Digital Terrain Model (DTM) has become almost a standard product in planning, production phases of mapping, surveying, civil engineering and many other disciplines. DTM can be defined simply as the digital representation of the terrain relief. In other words, DTM is an array of numbers that represent the spatial distribution of a set of properties of the topography. Although the abbreviation DTM includes in itself the word terrain, it represents today not only the topography as can be seen clearly, but also other entities such as gravity, gravity anomaly, gravity disturbance, temperature, pressure, magnetic field, etc., which can not be tangible to human beings. Today, almost all disciplines are in a way obliged to represent digitally the quantities, entities which are of concern to themselves. Therefore, the term DTM is generally followed by a short explanation defining the type of the entity being used. As DTM is utilized by a great number of disciplines, there exist different terms used to define numerical representation of the terrain, such as Digital Elevation Model (DEM), Digital Height Model (DHM), Digital Terrain Elevation Data (DTED), Digital Terrain Elevation Model (DTEM), Digital Ground Model (DGM). In addition to these terms, as DTM can be utilized to model also the surfaces other than terrain, the term Digital Surface Model (DSM) can also be addressed. The term DTM was for the first time used in 1950s by Prof. Charles L.Miller for the digital representation of the topography along which a highway construction was underway, and since then it has been used extensively by all professionals who are in this way or another closely related to surveying, civil engineering or other engineering branches that make use of terrain. Thus, DTM has been a subject of interest to mainly all professionals using computers that nowadays constitute the first and fundamental media to solve almost all kinds of scientific problems. The dramatic development in computer technology has widened the need and use of DTMs. High-speed computers with memories large enough to overcome huge numerical problems made it quite easy for engineers to plan, design and produce a good amount of work in a much shorter period. In this way, it became possible to store and manipulate a huge bulk of data in computers in a few minutes which previously took days and months when problems were solved manually without using computers. As defined before, DTM is the digital representation of the topography. However, nowadays, some scientists assume that the term DTM may be regarded as a model that includes also the techniques, software and methods as well as the coordinates of the points that constitute DTM (Figure 1). Figure 1. DTM Components The dotted part of Figure 1 indicates the new approach which is today accepted by some scientists. The numerical representation of the surface means that the three dimensional coordinates of the points that define the terrain are known to users. The coordinates may well be referenced either to a right hand rectangular coordinate system with the axis x, y, z which are all perpendicular to each other, or to ellipsoidal coordinates, or to another user-defined coordinate system. DTMs can be utilized to derive a wealth of information about the morphology of a land surface. It can be used in all areas where it is necessary to create, modify and display the surface in 3 dimension. The developments in hardware and software engineering have widened the use of DTMs in almost every field connected to surface. These fields can range from surveying, mapping where terrain is the main subject of production, to Geographical Information System (GIS), all earth-sciences like geology, magnetism, gravity field, civil-engineering, military applications, earthquake predictions, etc. The basic input data for the DTM surface specification are the coordinates of the surveyed (or otherwise determined) points which are usually randomly scattered (Figure 2). Figure 2. Randomly scattered data The position information for these points are collected via conventional surveying techniques, photogrammetric sampling using aerial photos or satellite images, or graphical methods by digitizing the existing maps. XI From randomly positioned data, height interpolation is carried out at certain grid points which are apart from each other with a fixed distance called grid interval (Figure 3). Figure 3. GriddedData Interpolation in DTMs is still one of the main concerns to users. There can be seen countless methods developed to construct DTM from sampling points. Still, quite a many scientists are trying to explore a new, untouched interpolation method which can well suit all kinds of terrain and meet the requirements of users. However, it is proved that any one of the methods that can be seen as the best solution for a problem may be found to be meaningless for another type of problem. This is why the number of prediction methods is still increasing continuously. All of the engineers who, in a way, are involved in DTM application agree that a unique prediction method that is acceptable to all contidions is not available. Therefore, different methods are offered for different type of surfaces. In this study, though the main area of interest is not the development or investigation of different prediction methods, three interplation methods are included in the software SAM prepared by the writer. These are;. Weighted Average,. Least Squares Prediction,. Multiquadric Equation In the weighted average method, the observation or sampling point is assigned a weight which is usully inversely proportional to the distance between itself and the prediction point. Equation (1) describes clearly the structure of the interpolation via weighted averages, ZWA *,= /=i /=1 i = !,...,« (1) where the distance d and the weight w are calculated as below; d = ,[ (Xj -xf +(yj -yf +Ö f2 =h (5) where the terrain is assumed to be the sum of paraboloid series. The constant 8 is taken arbitrarily. Apart from the prediction methods, there exist different modelling techniques, no matter what the prediction method is being applied. This study utilizes three different techniques;. Global,. Piecewise. Pointwise While producing digital terrain model, one may consider all sampling points and make the prediction globally only in one run. This is called global modelling. However, the structure of the terrain or the number of points may force the user to divide the whole area into sub-regions for ease of study. This approach is named as piecewise modelling. Another situation occur when one decides to use only a definite number within a fixed radius around the sampling point. In this case, each prediction point is computed by using different sets of sampling points, that is, pointwise. As shown also in this study, these techniques should be carefully considered. Xlll One of the drawbacks of the softwares producing digital terrain models is that all sampling points are compared with the prediction points. This is rather time consuming. In this study, a simple algorithm has been tried in order to save visiting all sampling points. As for the topography or any other surface, the density and the number of the available sampling points within the specified area, the coincidence of the locations at characteristic points of the terrain are all effective parameters on the digital terrain models. However, most of the time, most of the collected data are observed without the knowledge of the specialists who will handle the data. In any case, people who are engaged in digital terrain modelling are expected to create miracle and to produce a digital terrain model that meets all requirements of the users. Unfortunately, no predicted value can be better then its real value. Of course, there may be sometimes a chance to test the quality or the accuracy of the predicted value when there is a test data in hand. It is the only real occasion when the accuracy of the predicted value is valued in a realistic way. However, there is an inevitable need to derive some parameters that will give an idea of what is predicted, what the precision or accuracy is. Among the surfaces that await prediction, the topography is the most difficult one that can not be modelled ultimately. The solutions for other surfaces may be valid for all cases, this is not the case for the terrain itself. This study aims to make some offers for the test areas included here.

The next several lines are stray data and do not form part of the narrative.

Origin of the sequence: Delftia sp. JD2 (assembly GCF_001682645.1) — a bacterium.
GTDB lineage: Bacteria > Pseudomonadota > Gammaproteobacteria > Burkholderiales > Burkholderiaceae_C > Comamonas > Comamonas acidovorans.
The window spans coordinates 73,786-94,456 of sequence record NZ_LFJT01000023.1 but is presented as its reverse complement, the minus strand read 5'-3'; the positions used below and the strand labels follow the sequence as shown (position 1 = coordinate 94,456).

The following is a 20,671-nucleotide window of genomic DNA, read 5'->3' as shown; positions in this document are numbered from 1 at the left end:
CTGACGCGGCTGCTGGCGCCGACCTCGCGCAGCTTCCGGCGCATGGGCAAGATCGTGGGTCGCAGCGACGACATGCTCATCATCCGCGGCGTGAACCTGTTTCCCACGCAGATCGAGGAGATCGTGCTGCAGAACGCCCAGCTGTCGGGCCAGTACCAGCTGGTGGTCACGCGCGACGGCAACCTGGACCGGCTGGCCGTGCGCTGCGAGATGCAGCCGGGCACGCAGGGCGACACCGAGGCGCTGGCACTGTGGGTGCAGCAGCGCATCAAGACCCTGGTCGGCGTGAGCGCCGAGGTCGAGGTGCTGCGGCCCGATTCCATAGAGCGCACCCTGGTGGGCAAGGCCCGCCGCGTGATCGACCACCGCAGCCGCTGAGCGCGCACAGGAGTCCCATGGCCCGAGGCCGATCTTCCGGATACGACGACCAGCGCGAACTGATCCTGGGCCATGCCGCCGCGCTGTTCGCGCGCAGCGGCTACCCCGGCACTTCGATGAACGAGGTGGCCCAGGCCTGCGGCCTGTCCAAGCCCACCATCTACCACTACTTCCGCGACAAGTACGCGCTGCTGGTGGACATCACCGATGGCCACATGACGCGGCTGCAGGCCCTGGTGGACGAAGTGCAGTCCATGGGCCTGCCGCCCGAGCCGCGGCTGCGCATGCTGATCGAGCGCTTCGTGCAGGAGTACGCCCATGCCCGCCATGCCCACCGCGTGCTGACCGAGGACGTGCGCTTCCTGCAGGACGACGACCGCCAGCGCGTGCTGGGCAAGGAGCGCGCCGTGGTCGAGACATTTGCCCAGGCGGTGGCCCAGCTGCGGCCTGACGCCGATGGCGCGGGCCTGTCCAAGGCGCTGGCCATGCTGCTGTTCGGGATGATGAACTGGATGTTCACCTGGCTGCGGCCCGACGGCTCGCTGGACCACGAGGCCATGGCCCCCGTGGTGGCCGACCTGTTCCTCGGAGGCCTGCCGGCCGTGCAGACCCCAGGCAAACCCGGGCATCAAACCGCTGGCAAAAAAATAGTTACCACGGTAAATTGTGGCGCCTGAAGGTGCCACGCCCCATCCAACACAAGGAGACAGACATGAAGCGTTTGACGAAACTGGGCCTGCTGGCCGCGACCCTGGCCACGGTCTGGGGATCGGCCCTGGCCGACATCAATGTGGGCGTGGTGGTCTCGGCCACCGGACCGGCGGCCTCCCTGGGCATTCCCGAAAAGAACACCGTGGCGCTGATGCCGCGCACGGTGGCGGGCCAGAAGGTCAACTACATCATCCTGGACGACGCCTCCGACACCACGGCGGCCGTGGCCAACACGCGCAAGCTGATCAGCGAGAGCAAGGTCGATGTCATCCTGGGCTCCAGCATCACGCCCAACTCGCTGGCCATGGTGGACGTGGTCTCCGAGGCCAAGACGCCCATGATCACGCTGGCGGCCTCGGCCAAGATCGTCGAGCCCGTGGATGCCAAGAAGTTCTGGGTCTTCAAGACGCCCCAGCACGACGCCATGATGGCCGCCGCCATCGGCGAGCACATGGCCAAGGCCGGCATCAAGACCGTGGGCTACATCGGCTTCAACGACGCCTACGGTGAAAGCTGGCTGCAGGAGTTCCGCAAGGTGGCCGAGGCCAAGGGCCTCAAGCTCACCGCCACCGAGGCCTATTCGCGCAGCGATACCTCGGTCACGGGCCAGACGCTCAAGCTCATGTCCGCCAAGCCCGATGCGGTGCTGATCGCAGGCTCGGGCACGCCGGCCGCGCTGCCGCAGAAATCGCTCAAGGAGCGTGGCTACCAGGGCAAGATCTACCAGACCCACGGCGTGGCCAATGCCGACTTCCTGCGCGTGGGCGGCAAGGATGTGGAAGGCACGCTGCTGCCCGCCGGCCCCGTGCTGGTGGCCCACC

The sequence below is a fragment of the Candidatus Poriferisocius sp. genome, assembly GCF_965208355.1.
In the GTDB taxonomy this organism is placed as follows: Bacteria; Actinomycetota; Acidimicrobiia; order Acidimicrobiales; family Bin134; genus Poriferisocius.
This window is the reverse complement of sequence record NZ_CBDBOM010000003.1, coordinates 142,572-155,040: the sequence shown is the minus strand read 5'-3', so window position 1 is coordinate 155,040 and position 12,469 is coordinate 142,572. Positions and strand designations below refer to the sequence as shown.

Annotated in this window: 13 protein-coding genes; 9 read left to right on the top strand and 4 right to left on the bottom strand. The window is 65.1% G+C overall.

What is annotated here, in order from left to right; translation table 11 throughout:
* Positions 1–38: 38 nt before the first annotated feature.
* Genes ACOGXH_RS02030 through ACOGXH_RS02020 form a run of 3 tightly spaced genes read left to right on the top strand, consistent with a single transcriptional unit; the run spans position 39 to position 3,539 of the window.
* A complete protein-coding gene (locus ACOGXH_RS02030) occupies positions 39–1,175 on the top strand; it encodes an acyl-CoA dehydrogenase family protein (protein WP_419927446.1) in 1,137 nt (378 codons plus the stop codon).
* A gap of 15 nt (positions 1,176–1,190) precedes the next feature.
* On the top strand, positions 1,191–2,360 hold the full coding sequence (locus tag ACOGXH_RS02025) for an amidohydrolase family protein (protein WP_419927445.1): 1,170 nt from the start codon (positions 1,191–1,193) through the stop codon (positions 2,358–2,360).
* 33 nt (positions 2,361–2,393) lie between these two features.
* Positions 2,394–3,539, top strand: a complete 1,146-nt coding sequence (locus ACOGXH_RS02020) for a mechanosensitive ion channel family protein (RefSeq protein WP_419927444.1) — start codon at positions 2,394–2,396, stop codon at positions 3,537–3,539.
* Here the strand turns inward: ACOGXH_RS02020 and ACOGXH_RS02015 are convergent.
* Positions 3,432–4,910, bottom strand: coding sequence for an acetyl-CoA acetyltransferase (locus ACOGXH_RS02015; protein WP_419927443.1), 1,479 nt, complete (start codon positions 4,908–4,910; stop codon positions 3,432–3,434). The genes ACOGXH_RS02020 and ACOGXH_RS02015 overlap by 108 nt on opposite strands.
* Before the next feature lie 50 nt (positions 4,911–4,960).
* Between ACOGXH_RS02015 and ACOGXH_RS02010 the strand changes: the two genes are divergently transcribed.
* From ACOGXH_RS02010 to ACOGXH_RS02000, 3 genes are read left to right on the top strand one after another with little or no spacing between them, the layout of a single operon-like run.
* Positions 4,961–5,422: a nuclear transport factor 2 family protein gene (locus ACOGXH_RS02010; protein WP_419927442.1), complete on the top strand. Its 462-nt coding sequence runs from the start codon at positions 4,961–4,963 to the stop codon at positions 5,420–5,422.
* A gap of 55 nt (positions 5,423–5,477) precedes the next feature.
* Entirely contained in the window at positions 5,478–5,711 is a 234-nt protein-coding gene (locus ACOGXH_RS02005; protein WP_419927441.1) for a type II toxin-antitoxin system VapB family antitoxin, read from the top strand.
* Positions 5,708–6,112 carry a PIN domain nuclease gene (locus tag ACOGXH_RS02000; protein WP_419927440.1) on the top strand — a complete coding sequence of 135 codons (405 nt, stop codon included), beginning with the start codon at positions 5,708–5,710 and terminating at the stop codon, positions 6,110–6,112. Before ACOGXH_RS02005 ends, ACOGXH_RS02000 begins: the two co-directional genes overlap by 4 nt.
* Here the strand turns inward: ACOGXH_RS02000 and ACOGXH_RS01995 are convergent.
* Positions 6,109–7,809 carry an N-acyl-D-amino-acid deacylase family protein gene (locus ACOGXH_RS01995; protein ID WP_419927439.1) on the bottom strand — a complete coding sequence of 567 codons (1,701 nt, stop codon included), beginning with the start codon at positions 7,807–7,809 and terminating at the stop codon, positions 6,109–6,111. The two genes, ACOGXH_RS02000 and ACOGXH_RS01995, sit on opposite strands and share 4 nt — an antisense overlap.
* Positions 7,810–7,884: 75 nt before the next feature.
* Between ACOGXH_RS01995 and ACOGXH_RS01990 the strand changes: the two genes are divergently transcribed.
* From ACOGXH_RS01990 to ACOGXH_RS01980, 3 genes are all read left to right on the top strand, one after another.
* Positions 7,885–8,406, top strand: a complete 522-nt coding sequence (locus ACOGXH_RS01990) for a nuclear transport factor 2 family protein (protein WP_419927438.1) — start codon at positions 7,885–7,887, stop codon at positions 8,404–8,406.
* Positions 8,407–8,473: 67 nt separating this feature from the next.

Tez (Yüksek Lisans) -- İstanbul Teknik Üniversitesi, Fen Bilimleri Enstitüsü, 1998
Anahtar kelimeler
Sayısal arazi modelleri, Digital terrain models